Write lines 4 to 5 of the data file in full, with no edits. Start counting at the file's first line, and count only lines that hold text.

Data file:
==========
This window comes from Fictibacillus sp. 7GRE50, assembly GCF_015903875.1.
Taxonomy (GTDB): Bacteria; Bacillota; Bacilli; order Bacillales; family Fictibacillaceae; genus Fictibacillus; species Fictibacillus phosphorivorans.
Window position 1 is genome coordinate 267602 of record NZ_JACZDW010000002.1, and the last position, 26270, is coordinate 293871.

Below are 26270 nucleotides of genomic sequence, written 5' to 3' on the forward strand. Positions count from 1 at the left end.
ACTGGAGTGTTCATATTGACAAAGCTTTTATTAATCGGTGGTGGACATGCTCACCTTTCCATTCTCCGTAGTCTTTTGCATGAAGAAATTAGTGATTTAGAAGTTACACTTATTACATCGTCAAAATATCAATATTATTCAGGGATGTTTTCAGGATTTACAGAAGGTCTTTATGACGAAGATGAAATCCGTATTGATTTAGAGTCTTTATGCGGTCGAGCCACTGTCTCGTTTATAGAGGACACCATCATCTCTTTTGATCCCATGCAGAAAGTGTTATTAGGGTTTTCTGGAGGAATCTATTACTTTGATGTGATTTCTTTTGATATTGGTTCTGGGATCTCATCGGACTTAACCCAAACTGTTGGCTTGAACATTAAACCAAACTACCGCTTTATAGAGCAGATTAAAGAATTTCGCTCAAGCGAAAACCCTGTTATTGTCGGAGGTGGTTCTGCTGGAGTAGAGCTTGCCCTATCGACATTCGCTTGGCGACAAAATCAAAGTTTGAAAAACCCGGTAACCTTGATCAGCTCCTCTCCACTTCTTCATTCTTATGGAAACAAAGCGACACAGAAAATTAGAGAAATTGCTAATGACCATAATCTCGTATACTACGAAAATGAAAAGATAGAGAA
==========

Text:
Below are 26270 nucleotides of genomic sequence, written 5' to 3' on the forward strand. Positions count from 1 at the left end.
ACTGGAGTGTTCATATTGACAAAGCTTTTATTAATCGGTGGTGGACATGCTCACCTTTCCATTCTCCGTAGTCTTTTGCATGAAGAAATTAGTGATTTAGAAGTTACACTTATTACATCGTCAAAATATCAATATTATTCAGGGATGTTTTCAGGATTTACAGAAGGTCTTTATGACGAAGATGAAATCCGTATTGATTTAGAGTCTTTATGCGGTCGAGCCACTGTCTCGTTTATAGAGGACACCATCATCTCTTTTGATCCCATGCAGAAAGTGTTATTAGGGTTTTCTGGAGGAATCTATTACTTTGATGTGATTTCTTTTGATATTGGTTCTGGGATCTCATCGGACTTAACCCAAACTGTTGGCTTGAACATTAAACCAAACTACCGCTTTATAGAGCAGATTAAAGAATTTCGCTCAAGCGAAAACCCTGTTATTGTCGGAGGTGGTTCTGCTGGAGTAGAGCTTGCCCTATCGACATTCGCTTGGCGACAAAATCAAAGTTTGAAAAACCCGGTAACCTTGATCAGCTCCTCTCCACTTCTTCATTCTTATGGAAACAAAGCGACACAGAAAATTAGAGAAATTGCTAATGACCATAATCTCGTATACTACGAAAATGAAAAGATAGAGAA